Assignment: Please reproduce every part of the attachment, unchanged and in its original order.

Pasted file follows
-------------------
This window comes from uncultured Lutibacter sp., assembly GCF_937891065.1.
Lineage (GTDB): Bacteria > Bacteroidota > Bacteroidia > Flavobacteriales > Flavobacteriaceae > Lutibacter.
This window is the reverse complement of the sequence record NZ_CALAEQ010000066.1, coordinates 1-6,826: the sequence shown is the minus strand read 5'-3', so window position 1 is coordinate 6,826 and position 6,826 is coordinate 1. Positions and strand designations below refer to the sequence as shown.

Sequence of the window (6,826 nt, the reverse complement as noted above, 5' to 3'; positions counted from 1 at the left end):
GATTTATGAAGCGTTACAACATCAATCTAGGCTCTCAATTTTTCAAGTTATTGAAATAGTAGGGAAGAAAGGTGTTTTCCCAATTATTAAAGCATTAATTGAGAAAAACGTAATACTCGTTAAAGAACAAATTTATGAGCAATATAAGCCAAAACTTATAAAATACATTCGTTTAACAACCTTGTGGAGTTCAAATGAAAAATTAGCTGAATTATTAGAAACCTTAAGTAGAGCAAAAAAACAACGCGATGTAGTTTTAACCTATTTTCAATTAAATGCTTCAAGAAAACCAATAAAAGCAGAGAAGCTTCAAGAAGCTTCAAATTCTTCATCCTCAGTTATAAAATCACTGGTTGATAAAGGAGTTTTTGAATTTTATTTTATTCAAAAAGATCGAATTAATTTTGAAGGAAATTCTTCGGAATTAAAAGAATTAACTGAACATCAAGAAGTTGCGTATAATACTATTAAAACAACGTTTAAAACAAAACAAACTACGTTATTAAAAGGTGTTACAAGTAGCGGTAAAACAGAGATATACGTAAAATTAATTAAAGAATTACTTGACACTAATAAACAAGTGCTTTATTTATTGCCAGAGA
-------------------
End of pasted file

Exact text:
This window comes from uncultured Lutibacter sp., assembly GCF_937891065.1.
Lineage (GTDB): Bacteria > Bacteroidota > Bacteroidia > Flavobacteriales > Flavobacteriaceae > Lutibacter.
This window is the reverse complement of the sequence record NZ_CALAEQ010000066.1, coordinates 1-6,826: the sequence shown is the minus strand read 5'-3', so window position 1 is coordinate 6,826 and position 6,826 is coordinate 1. Positions and strand designations below refer to the sequence as shown.

Sequence of the window (6,826 nt, the reverse complement as noted above, 5' to 3'; positions counted from 1 at the left end):
GATTTATGAAGCGTTACAACATCAATCTAGGCTCTCAATTTTTCAAGTTATTGAAATAGTAGGGAAGAAAGGTGTTTTCCCAATTATTAAAGCATTAATTGAGAAAAACGTAATACTCGTTAAAGAACAAATTTATGAGCAATATAAGCCAAAACTTATAAAATACATTCGTTTAACAACCTTGTGGAGTTCAAATGAAAAATTAGCTGAATTATTAGAAACCTTAAGTAGAGCAAAAAAACAACGCGATGTAGTTTTAACCTATTTTCAATTAAATGCTTCAAGAAAACCAATAAAAGCAGAGAAGCTTCAAGAAGCTTCAAATTCTTCATCCTCAGTTATAAAATCACTGGTTGATAAAGGAGTTTTTGAATTTTATTTTATTCAAAAAGATCGAATTAATTTTGAAGGAAATTCTTCGGAATTAAAAGAATTAACTGAACATCAAGAAGTTGCGTATAATACTATTAAAACAACGTTTAAAACAAAACAAACTACGTTATTAAAAGGTGTTACAAGTAGCGGTAAAACAGAGATATACGTAAAATTAATTAAAGAATTACTTGACACTAATAAACAAGTGCTTTATTTATTGCCAGAGA